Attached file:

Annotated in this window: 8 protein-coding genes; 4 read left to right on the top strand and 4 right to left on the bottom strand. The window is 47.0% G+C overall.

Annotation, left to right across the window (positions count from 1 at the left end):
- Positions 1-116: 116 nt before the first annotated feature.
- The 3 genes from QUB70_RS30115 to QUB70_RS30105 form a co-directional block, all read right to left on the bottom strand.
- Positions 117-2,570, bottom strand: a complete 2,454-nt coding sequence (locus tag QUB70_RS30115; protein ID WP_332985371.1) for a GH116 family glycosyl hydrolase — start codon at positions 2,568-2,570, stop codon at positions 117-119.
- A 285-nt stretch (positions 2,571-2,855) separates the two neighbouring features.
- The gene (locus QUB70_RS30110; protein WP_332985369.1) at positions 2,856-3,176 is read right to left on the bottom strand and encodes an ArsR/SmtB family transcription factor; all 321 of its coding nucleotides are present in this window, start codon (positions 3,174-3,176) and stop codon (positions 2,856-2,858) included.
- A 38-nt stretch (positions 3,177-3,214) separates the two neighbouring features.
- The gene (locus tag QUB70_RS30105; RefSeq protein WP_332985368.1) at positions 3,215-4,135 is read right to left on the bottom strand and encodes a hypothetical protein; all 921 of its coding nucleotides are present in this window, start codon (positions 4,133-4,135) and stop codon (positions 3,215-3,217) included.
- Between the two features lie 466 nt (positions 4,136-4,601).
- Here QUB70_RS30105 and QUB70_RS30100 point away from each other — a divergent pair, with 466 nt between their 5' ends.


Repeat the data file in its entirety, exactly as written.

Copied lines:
Annotated in this window: 8 protein-coding genes; 4 read left to right on the top strand and 4 right to left on the bottom strand. The window is 47.0% G+C overall.

Annotation, left to right across the window (positions count from 1 at the left end):
- Positions 1-116: 116 nt before the first annotated feature.
- The 3 genes from QUB70_RS30115 to QUB70_RS30105 form a co-directional block, all read right to left on the bottom strand.
- Positions 117-2,570, bottom strand: a complete 2,454-nt coding sequence (locus tag QUB70_RS30115; protein ID WP_332985371.1) for a GH116 family glycosyl hydrolase — start codon at positions 2,568-2,570, stop codon at positions 117-119.
- A 285-nt stretch (positions 2,571-2,855) separates the two neighbouring features.
- The gene (locus QUB70_RS30110; protein WP_332985369.1) at positions 2,856-3,176 is read right to left on the bottom strand and encodes an ArsR/SmtB family transcription factor; all 321 of its coding nucleotides are present in this window, start codon (positions 3,174-3,176) and stop codon (positions 2,856-2,858) included.
- A 38-nt stretch (positions 3,177-3,214) separates the two neighbouring features.
- The gene (locus tag QUB70_RS30105; RefSeq protein WP_332985368.1) at positions 3,215-4,135 is read right to left on the bottom strand and encodes a hypothetical protein; all 921 of its coding nucleotides are present in this window, start codon (positions 4,133-4,135) and stop codon (positions 3,215-3,217) included.
- Between the two features lie 466 nt (positions 4,136-4,601).
- Here QUB70_RS30105 and QUB70_RS30100 point away from each other — a divergent pair, with 466 nt between their 5' ends.